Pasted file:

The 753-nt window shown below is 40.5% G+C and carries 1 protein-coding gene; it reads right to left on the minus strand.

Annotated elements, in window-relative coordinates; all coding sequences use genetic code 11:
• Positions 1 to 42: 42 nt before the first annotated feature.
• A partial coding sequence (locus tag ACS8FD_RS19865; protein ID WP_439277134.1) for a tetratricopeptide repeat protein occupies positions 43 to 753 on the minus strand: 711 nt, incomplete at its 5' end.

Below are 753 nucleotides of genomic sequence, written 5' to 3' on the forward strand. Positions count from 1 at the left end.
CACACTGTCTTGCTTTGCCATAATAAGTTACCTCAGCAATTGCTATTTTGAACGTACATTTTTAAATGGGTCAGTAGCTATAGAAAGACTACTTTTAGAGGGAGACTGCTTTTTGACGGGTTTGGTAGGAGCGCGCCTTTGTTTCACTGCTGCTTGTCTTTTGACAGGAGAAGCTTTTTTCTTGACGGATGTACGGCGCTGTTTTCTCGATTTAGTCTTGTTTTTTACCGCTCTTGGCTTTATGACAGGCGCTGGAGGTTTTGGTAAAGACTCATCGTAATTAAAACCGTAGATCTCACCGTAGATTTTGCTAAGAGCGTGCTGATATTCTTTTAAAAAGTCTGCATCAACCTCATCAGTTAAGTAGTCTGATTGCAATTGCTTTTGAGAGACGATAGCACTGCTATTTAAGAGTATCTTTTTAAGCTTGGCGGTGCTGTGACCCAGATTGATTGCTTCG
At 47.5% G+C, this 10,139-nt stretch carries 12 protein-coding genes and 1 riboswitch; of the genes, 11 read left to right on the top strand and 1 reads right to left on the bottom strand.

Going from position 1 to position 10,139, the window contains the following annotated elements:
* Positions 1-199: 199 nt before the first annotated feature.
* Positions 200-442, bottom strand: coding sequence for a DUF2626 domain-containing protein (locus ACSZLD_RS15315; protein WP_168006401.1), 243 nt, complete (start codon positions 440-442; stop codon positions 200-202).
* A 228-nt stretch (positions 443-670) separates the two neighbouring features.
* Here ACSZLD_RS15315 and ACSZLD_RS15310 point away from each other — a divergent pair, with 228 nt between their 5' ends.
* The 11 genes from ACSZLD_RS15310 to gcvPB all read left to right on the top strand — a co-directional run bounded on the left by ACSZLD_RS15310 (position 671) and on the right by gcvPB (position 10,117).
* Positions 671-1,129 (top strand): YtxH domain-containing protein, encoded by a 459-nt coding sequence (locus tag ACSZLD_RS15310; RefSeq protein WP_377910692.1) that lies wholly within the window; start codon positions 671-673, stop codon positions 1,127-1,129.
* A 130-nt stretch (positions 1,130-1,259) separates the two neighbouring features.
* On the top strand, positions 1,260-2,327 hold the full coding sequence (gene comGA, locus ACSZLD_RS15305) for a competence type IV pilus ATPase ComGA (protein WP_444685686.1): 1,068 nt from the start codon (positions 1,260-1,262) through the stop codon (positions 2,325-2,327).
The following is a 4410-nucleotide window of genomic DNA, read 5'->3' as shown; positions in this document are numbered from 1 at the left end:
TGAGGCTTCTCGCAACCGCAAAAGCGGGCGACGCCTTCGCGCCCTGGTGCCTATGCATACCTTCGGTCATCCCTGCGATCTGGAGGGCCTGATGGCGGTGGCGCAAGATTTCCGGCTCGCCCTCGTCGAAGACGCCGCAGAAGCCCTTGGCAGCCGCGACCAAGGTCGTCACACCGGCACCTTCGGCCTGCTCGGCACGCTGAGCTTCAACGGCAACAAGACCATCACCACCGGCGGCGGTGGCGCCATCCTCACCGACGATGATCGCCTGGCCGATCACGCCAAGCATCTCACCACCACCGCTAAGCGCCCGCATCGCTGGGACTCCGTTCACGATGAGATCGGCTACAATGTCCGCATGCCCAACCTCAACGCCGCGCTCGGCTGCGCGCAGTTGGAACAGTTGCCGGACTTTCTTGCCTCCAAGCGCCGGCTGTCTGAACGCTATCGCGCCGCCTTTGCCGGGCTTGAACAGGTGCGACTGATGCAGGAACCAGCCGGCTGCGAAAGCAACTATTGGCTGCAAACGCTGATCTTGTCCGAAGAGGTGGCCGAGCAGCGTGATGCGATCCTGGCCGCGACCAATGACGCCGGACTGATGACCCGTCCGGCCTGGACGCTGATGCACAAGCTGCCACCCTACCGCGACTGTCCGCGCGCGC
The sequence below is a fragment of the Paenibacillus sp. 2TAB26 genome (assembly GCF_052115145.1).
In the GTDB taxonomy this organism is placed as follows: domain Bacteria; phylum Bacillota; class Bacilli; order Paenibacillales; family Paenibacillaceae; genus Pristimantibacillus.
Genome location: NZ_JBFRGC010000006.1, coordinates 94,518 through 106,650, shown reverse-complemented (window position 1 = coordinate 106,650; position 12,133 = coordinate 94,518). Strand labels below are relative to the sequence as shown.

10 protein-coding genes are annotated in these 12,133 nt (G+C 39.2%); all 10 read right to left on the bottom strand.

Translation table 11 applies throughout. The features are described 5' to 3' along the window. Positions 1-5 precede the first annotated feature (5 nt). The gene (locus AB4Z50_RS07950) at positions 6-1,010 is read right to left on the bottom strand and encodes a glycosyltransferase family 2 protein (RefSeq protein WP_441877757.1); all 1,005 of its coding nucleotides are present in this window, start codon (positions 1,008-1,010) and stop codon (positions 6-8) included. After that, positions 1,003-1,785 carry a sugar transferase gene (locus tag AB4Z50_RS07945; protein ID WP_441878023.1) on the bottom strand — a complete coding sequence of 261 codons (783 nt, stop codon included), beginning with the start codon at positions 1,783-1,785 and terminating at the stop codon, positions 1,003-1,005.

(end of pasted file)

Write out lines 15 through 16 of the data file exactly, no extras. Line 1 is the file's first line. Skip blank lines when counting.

* A 130-nt stretch (positions 1,130-1,259) separates the two neighbouring features.
* On the top strand, positions 1,260-2,327 hold the full coding sequence (gene comGA, locus ACSZLD_RS15305) for a competence type IV pilus ATPase ComGA (protein WP_444685686.1): 1,068 nt from the start codon (positions 1,260-1,262) through the stop codon (positions 2,325-2,327).